I then lived in a sober house for a year. Also a good move and again a safe and secure environment.
I then moved into a garden cottage on a friend’ s property which is where I still am. One more step closer to living a life on my own. I am still in the cottage and happy to be here.
I am also truly blessed to have found a really good sponsor right after treatment and he is still my sponsor. I have a massive debt of gratitude to him for all he has done for me. He was very strict in the beginning and I listened to ALL his suggestions. He was right in everything he suggested I do or not do.
I changed my phone number and deleted all my “bad” contacts. I also changed all my social profiles and blocked all unwanted people. Again the suggestion from my sponsor.
Life in recovery has not been all that easy.
I was unemployed and accepted a job with a family member. The job was very low paid and turned out to be really horrible. But I stuck it out for three years. I really needed a job and needed to somehow get back on my feet. Although I didn’t enjoy the job. I am grateful for the opportunity and it’s what got me back on my feet.
I really struggled with the fact that my two young son’s live overseas. I have missed them every single day since they left 10 years ago. Whilst in treatment, I managed to call my son’s overseas. I asked my youngest son if he still loved me. He said “No Matter What”. That is one of the turning points in my recovery. I cannot begin to express how much those three little words meant. My children had forgiven me and they supported me. This was a huge hurdle for me. My biggest fear was that my children would not speak to me again. I kept thinking “what kind of parent am I if I allowed myself to become addicted to drugs”. A strong part of my amends have been and will continue to be living amends. How different I am and the way I behave and treat people today compared to when in addictive addiction is something I think about all the time.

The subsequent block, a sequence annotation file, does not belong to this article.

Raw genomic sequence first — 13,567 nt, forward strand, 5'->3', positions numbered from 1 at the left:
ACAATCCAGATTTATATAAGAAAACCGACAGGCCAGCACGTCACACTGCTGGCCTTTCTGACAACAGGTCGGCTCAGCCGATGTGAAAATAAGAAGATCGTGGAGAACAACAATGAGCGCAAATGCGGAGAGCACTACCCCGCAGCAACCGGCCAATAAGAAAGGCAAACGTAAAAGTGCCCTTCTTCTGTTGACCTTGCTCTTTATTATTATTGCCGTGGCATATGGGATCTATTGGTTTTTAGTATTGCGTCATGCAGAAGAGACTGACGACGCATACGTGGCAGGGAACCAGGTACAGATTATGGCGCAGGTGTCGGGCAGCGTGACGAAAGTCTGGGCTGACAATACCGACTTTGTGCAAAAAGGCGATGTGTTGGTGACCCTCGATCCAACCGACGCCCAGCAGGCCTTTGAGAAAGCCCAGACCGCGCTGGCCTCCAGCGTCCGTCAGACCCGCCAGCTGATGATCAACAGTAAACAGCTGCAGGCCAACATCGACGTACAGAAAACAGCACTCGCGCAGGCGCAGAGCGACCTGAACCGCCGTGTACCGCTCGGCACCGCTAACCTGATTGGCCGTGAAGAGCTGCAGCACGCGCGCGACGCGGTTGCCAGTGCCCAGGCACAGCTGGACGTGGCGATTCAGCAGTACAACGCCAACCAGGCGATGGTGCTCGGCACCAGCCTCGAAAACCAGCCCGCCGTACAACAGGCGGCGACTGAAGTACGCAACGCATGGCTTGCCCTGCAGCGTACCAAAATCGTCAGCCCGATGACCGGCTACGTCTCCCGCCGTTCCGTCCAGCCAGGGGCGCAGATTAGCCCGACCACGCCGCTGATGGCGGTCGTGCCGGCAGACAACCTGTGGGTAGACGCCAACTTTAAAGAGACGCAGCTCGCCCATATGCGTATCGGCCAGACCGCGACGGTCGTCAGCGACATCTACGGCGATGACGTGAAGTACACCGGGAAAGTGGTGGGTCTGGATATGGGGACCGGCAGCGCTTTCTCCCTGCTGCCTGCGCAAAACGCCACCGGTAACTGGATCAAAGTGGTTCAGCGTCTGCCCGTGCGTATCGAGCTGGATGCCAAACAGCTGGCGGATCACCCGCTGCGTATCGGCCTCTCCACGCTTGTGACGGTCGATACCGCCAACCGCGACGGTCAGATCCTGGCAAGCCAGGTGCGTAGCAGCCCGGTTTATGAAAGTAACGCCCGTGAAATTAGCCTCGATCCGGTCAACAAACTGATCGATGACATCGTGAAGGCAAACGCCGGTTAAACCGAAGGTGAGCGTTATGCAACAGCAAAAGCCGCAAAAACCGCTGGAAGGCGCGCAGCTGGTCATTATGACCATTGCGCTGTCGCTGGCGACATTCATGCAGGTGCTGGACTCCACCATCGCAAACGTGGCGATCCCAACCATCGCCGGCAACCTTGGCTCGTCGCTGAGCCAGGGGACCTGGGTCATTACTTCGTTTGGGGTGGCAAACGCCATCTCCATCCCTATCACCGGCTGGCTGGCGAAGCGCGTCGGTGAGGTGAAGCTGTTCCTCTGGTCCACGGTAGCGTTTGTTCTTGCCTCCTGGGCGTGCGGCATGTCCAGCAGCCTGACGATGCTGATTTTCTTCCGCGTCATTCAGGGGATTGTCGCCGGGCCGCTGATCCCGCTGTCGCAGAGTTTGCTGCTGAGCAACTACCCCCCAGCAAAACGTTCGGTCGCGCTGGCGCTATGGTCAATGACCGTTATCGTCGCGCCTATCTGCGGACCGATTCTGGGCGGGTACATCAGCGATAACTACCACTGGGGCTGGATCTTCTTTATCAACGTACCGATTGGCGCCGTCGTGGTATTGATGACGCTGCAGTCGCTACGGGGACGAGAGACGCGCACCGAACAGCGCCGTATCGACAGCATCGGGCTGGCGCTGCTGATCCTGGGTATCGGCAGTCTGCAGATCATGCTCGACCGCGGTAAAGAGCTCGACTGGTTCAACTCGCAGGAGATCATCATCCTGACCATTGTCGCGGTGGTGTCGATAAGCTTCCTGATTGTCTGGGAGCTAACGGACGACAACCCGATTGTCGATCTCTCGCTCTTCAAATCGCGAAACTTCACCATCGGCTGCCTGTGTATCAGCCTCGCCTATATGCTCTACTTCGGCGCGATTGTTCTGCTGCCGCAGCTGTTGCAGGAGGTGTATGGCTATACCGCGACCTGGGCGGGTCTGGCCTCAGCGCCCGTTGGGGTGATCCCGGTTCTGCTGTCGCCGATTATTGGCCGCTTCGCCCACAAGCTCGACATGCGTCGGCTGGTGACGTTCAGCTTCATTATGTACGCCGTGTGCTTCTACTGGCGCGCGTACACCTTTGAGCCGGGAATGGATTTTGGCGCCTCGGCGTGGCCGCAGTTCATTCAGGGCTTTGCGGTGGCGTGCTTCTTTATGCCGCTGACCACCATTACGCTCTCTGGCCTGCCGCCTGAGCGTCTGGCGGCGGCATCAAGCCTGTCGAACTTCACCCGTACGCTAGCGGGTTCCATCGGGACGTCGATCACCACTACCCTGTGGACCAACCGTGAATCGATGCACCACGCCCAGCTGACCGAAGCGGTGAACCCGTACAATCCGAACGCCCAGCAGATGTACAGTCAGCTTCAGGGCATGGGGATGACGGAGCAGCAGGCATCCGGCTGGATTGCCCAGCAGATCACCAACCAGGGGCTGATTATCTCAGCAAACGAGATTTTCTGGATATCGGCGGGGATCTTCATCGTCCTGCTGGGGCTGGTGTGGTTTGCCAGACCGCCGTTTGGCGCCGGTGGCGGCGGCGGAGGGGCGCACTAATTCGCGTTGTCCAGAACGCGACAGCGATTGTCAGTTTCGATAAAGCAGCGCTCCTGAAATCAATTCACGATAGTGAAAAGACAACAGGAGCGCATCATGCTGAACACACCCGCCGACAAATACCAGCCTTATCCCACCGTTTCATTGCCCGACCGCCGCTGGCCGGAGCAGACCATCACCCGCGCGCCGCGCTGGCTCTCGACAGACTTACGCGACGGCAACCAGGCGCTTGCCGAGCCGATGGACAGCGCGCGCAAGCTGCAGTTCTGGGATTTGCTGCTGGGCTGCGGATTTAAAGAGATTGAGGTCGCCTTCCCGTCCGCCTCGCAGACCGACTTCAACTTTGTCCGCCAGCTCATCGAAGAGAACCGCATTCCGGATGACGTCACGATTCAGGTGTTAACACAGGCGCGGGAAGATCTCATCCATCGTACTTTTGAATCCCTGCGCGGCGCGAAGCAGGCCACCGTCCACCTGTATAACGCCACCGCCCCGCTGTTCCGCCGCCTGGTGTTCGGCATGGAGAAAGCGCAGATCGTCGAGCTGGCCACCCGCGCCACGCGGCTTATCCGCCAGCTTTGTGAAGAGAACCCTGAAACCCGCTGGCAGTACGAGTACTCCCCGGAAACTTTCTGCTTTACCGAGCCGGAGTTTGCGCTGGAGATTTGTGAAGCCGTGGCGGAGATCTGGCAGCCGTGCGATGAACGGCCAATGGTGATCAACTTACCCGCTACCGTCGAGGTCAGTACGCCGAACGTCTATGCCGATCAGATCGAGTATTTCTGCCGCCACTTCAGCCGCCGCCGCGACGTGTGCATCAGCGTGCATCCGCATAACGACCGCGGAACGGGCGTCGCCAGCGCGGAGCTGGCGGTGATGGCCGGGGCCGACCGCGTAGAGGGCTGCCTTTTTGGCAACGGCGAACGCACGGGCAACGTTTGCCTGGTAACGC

The journey continues I also received some rather terrible news, some two years ago. Something which I had to come to terms with. My strength for this most certainly came from my Higher Power. The relationship with my Higher Power, that has grown, albeit, slowly, over the last four years has been really helpful to my recovery.
One of the hardest things I have had to do is forgive myself.
Four years later and I am not there yet. I have come a long way in terms of forgiving myself. I am nearly there. For me this will take time.
I truly am living life beyond my wildest dreams. I have a dream job, my relationships are so much better. I see my children once a year and for the most part I am happy. Compared to my life as an addict, things are amazing.
I know that for the rest of my life, I will be a recovering addict. I will manage a programme, I know that I cannot ever again touch drugs or alcohol. Not that much to ask of myself when I consider how much better life is without.
To those of you that are battling with addiction. There is hope, have hope. Life does get better, just work at it.
Thank you, Houghton House, and my counsellor, for helping me and giving me such a great start on my journey of recovery.
The journey continues “No Matter What”.
For more information on dealing with alcohol or substance abuse and getting yourself into rehab to start a new life, call Houghton House now:
office hours: 011 787 9142
24/7 emergency help line: 079 770 7532